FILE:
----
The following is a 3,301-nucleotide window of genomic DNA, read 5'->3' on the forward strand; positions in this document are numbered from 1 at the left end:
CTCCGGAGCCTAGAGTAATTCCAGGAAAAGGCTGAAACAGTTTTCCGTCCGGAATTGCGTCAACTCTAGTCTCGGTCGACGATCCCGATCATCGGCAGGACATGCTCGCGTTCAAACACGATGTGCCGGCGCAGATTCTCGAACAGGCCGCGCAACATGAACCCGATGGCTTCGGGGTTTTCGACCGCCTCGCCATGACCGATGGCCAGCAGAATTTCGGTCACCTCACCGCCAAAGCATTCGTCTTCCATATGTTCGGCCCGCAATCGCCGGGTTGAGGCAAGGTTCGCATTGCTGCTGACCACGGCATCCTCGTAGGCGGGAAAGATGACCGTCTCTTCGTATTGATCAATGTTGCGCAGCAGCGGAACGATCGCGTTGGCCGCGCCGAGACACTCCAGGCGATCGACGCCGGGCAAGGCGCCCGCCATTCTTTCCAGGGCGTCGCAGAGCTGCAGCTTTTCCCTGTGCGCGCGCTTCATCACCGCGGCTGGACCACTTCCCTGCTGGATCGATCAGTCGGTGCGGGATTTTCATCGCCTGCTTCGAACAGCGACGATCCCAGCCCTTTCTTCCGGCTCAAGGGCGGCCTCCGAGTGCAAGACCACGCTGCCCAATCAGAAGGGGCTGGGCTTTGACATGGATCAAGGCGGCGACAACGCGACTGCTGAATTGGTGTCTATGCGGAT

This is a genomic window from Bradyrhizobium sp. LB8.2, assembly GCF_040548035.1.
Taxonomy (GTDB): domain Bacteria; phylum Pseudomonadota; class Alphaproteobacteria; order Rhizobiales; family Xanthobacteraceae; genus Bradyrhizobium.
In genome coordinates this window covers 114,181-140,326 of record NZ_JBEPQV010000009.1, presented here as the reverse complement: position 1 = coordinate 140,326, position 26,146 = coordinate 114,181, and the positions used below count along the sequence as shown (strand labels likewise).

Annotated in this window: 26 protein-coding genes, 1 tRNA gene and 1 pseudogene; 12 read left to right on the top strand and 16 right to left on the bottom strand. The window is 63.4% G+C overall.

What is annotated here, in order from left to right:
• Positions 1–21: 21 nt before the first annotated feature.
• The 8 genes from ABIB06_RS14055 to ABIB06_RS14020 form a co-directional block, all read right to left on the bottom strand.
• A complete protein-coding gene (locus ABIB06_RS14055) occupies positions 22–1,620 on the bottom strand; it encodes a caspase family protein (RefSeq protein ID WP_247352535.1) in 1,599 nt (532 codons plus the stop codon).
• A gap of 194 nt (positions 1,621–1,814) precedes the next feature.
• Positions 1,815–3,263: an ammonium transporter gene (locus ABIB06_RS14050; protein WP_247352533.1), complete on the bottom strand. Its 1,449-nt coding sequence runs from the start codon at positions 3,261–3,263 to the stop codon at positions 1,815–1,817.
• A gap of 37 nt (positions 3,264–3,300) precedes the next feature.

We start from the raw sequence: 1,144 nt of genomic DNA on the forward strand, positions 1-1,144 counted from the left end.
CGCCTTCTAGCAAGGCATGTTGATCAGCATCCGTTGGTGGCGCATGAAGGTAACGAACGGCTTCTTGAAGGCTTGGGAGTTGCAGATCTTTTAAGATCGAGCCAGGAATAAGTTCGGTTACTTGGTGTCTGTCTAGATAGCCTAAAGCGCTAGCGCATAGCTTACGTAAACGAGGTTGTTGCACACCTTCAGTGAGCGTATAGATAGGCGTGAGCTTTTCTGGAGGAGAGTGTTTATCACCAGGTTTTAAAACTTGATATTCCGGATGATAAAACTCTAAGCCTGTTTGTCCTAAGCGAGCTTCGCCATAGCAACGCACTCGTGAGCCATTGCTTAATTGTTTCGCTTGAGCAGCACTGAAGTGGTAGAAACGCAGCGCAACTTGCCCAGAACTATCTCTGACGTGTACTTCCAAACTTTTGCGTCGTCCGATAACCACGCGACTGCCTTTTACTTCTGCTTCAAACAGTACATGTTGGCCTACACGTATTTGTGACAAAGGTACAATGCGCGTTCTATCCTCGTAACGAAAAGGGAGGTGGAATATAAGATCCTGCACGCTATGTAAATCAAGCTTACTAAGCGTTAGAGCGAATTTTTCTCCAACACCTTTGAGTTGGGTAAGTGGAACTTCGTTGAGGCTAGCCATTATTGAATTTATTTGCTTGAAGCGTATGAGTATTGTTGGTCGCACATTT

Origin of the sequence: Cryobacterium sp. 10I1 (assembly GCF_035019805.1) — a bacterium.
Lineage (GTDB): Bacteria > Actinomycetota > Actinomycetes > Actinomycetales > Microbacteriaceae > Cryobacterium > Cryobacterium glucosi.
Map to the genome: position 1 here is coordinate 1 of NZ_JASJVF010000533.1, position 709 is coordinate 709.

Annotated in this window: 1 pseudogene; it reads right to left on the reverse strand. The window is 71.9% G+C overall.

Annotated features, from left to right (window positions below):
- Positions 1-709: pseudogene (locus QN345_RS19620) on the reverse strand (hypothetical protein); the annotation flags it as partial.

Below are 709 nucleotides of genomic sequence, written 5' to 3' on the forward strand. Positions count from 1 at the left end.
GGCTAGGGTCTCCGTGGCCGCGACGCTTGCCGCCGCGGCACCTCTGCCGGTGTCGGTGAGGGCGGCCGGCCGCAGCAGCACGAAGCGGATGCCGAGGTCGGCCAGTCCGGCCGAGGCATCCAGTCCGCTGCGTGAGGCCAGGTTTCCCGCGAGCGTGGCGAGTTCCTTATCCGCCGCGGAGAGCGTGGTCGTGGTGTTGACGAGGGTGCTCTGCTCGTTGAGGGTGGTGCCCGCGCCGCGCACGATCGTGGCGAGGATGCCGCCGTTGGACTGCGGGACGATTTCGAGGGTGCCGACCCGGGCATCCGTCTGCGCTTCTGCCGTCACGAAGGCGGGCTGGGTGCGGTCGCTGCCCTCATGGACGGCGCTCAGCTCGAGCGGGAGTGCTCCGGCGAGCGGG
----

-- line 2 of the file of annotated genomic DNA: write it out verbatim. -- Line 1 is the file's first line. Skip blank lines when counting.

CTCCGGAGCCTAGAGTAATTCCAGGAAAAGGCTGAAACAGTTTTCCGTCCGGAATTGCGTCAACTCTAGTCTCGGTCGACGATCCCGATCATCGGCAGGACATGCTCGCGTTCAAACACGATGTGCCGGCGCAGATTCTCGAACAGGCCGCGCAACATGAACCCGATGGCTTCGGGGTTTTCGACCGCCTCGCCATGACCGATGGCCAGCAGAATTTCGGTCACCTCACCGCCAAAGCATTCGTCTTCCATATGTTCGGCCCGCAATCGCCGGGTTGAGGCAAGGTTCGCATTGCTGCTGACCACGGCATCCTCGTAGGCGGGAAAGATGACCGTCTCTTCGTATTGATCAATGTTGCGCAGCAGCGGAACGATCGCGTTGGCCGCGCCGAGACACTCCAGGCGATCGACGCCGGGCAAGGCGCCCGCCATTCTTTCCAGGGCGTCGCAGAGCTGCAGCTTTTCCCTGTGCGCGCGCTTCATCACCGCGGCTGGACCACTTCCCTGCTGGATCGATCAGTCGGTGCGGGATTTTCATCGCCTGCTTCGAACAGCGACGATCCCAGCCCTTTCTTCCGGCTCAAGGGCGGCCTCCGAGTGCAAGACCACGCTGCCCAATCAGAAGGGGCTGGGCTTTGACATGGATCAAGGCGGCGACAACGCGACTGCTGAATTGGTGTCTATGCGGAT